Pechalat and Bourzat take third Grand Prix title at 2012 Cup of China
Nathalie Pechalat and Fabian Bourzat of France opened their season with a win at 2012 Cup of China Saturday in Shanghai. Ekaterina Bobrova and Dmitri Soloviev of Russia overtook Canadians Kaitlyn Weaver and Andrew Poje to earn silver, just as they did at Skate America two weeks ago.
Overnight leaders Pechalat and Bourzat entertained the crowd with their upbeat Rolling Stones program set to Miss You, Angie, Sympathy for the Devil, and Start Me Up. The audience began clapping along with the music as soon as it began. The French champions were very solid on their elements, earning a level four on all elements except for their level-three diagonal and circular steps.
Although the team appeared to lose steam in the second half of the program, it was still a very strong performance, and they were rewarded with 100.58 (48.83/52.75) points, and 169.73 overall.
“China is a lucky place for us. We won the Cup of China three years ago and now again,” said Bourzat. “It is a great start to the season for us and we are pretty pleased with what we did. We can still improve on this. For example, be more relaxed when we go out on the ice.”
“I was quite stressed out,” he explained, adding that his partner was feeling the stress as well. “It wasn’t our best performance this year. We skated better at the Masters (in early October).”
Bobrova and Soloviev’s dramatic Man with a Harmonica and Tosca was quite a contrast to the fun program of the French. The Russian champions were powerful and smooth at the same time. They picked picked up the highest level of difficulty for the lifts, twizzles, and spin, but the step sequences only garnered a level two.
The reigning European silver medalists earned 95.14 (44.50/50.64) points, and edged out Weaver and Poje by 0.49 points for the silver with their overall score of 159.46.
“Since Skate America, we changed only a few things as there was not much time, but we are pleased with the work that we have done,” Soloviev commented.
“We were a little tense tonight,” he admitted. “I think that emotionally and technically, we skated better at Skate America. It was cleaner.”
Bobrova agreed: “As for our score, we got the same levels as at Skate America, except for the footwork. So if we consider that the technical score is almost the same, I also think that we skated better at Skate America.”
With two silver medals, Bobrova and Soloviev should be able to qualify for the Grand Prix Final in December.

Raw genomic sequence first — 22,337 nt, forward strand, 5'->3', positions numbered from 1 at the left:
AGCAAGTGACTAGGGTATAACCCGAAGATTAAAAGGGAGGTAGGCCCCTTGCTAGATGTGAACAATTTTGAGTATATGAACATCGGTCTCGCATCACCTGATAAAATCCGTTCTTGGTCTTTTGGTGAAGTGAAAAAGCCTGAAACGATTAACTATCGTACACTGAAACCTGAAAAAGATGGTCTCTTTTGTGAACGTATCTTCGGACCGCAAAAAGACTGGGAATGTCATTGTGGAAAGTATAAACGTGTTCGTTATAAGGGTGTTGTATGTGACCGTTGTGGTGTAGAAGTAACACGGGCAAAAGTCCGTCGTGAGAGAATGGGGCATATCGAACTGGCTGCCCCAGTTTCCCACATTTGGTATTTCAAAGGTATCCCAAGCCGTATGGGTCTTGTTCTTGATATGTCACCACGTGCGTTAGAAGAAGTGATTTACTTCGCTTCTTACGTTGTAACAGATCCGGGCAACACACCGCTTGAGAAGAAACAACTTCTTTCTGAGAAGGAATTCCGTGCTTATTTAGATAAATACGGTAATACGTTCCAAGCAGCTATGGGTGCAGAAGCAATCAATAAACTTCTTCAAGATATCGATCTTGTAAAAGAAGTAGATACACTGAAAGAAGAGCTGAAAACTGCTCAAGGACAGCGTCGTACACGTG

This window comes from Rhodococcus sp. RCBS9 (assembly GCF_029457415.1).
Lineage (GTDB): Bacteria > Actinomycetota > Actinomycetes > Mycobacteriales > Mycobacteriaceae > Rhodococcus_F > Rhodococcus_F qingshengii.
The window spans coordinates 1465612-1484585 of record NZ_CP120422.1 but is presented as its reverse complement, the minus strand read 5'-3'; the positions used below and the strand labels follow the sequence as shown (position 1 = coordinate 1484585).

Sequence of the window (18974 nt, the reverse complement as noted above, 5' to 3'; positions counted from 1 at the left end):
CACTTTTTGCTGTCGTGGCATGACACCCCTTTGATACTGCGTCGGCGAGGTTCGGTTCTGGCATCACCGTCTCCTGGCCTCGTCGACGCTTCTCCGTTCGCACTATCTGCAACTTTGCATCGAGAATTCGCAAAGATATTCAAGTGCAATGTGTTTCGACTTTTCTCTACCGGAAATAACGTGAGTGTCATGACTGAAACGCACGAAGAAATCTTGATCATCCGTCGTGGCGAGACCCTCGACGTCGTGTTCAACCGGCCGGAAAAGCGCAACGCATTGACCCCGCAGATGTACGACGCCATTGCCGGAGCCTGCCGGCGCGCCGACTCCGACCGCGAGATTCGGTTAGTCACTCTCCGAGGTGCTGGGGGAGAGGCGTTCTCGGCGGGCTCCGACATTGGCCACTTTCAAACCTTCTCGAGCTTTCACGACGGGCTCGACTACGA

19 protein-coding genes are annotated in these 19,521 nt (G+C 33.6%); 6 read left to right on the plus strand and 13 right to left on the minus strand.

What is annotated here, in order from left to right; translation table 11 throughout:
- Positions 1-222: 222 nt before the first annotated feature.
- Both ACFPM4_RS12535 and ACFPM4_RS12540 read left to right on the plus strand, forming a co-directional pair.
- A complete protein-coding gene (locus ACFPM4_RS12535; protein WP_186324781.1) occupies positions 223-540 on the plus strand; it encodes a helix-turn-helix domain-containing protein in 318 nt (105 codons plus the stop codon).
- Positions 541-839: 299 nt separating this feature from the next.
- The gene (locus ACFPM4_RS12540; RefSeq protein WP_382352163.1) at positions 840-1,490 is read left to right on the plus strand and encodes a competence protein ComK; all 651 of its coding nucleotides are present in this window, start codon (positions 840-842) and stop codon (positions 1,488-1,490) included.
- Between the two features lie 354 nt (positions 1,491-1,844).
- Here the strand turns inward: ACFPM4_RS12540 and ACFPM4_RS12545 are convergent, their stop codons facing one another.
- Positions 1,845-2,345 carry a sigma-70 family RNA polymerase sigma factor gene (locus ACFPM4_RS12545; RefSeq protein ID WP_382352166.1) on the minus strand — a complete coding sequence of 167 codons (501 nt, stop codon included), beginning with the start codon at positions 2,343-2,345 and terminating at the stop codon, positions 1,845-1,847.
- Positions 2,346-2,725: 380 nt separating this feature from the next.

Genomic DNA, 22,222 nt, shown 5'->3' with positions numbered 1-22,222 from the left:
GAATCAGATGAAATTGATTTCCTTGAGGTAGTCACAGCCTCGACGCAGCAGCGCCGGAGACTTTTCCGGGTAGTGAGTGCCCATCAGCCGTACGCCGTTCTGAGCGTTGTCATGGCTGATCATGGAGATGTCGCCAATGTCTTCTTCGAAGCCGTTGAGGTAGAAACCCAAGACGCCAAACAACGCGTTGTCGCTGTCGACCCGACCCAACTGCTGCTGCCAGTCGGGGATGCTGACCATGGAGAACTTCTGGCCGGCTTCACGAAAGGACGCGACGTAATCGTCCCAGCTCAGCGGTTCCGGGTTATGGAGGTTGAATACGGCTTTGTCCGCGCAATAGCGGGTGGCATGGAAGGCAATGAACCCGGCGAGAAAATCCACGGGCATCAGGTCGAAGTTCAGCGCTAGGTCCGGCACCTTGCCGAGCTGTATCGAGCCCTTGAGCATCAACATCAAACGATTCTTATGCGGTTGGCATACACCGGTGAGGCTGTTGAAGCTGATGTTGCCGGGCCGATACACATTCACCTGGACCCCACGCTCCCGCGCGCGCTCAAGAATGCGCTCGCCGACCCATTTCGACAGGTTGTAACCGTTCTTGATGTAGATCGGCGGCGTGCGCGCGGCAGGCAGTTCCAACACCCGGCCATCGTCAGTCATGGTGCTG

Weaver and Poje’s charming program to Humanity in Motion tells the story of an artist whose love brings a sculpture to life. The Canadians skated with a lot of flow and had a level four for the lifts and twizzles, but the spin and the diagonal footwork merited only a level two. Their score of 93.38 (44.25/49.13) was a season’s best, but not enough to hold onto second place, and the 2010 Four Continents champions dropped to third overall at 158.97 points.
“Andrew and I are very proud of the performance that we gave today,” said Weaver. “It was much improved from Skate America. Obviously, given the the short time, we didn’t have a lot of time to change things, but we fixed a few levels. We still didn’t get a (higher) level for the spin, which is frustrating.”
It is not likely that the team will earn a spot at the Final, so they plan to go back to the drawing board and make sure they bring up their levels.
USA’s Madison Chock and Evan Bates delivered a solid dance to the music from the romantic Doctor Zhivago soundtrack. They had good speed throughout, and with five level-four elements and lots of positive GOEs, earned the second-highest technical mark. They came in fourth overall at 149.54 points.
Charlene Guignard and Marco Fabbri from Italy finished fifth with 137.58 points after their classical dance to Four Seasons in their grand prix debut.
“We are very happy to come fifth in our first Grand Prix event,” said Fabbri. “This is not just like the international competitions, it is a much higher level.”
World Junior champions Victoria Sinitsina and Ruslan Zhiganshin of Russia interpreted a modern Tango. Apart from Zhiganshin’s wobble on the twizzles, they did well. The Muscovites were ranked fifth in the free dance, but remained in sixth place overall with 137.46 points.